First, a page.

Is your Mattress or Pillow Causing you Spine Pain?
||Jaspal Ricky Singh, M.D
We spend nearly one third of our lifetime in bed. It's natural to presume all this time on mattresses and pillows has an effect on the musculoskeletal system, pain levels while awake, and ultimately our ability to function.
The evidence on this topic is sparse. Furthermore the evidence that exists is diluted with sensational articles with headlines like
"My Mattress was Putting my Health in Jeopardy!"
"8 Ways Your Mattress is Literally Ruining Your Health"
So what does the evidence show?
New mattresses improves sleep and therefore cognitive function
First of all, mattress selection affects sleep quality, which, among other things, affects cognitive function. An article published in Nature Neuroscience in 2013 showed that interrupted sleep in the elderly contributed to age related cognitive decline. This finding underscore the importance of a good night's sleep.
How do you know if your mattress in contributing to a poor night's sleep?
Is sleeping better away from home?
- If that's the case, and your mattress is several years old, you should consider getting a new one. In fact, there is evidence that a new mattress in and of itself improves your sleep!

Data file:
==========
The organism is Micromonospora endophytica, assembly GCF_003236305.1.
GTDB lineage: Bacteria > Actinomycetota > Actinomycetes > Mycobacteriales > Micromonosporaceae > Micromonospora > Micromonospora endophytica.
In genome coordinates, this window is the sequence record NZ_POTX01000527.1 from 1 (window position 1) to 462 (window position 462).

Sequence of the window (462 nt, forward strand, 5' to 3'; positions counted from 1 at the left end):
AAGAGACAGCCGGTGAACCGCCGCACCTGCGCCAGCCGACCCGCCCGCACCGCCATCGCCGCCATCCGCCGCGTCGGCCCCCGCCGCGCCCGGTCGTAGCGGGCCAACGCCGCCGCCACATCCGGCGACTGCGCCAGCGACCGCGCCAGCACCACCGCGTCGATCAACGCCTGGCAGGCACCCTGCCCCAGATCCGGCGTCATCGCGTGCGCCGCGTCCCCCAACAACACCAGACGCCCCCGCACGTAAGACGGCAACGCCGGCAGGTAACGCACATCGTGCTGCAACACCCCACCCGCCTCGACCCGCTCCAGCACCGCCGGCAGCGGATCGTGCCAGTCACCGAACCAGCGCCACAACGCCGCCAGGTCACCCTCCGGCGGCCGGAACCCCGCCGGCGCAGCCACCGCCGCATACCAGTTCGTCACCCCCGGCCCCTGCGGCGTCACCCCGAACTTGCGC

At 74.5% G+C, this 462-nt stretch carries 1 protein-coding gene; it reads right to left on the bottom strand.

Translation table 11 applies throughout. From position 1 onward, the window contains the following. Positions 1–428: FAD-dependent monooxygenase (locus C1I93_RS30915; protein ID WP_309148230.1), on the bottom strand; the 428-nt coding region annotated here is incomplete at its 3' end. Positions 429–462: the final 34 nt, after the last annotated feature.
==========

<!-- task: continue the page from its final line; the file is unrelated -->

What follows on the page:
- A study out of the Oklahoma State University School of Applied Health and Educational Psychology demonstrated that new mattresses increased sleep quality and reduced back pain (Journal of Chiropractic Medicine 2009).
What kind of mattress should you use?
- One point of contention is the debate over firmness.
- There is no standardization of terms like "soft," "medium-firm," and "firm."
- However, there is general consensus among experts that a more firm mattress is better for back pain, while softer mattresses are advisable for tender points.
This conflict, and the lack of standard measures of firmness means you should be "test-driving" mattresses before making a purchase.
- Head position and pillow use is controversial as well, with little evidence to guide recommendations.
- There is expert consensus that the neck should be in a neutral position, meaning not very flexed or extended.
- This means we should limit the use of pillows to no more than two flat pillows.
- However, if you have been diagnosed with asthma, acid reflux, heart failure, or chronic lung disease, you may need more pillows to sleep comfortably and should discuss this with your physician.
- If you have an old mattress and you sleep better outside the home, consider getting a new mattress
- A new mattress in and of itself has been shown in one study to improve sleep quality and improve back pain.
- Choosing a new mattress should be a deliberate process, including "test-driving" multiple mattresses.
Behnum Habibi, M.D.
Physical Medicine and Rehabilitation Resident
New York Presbyterian Hospital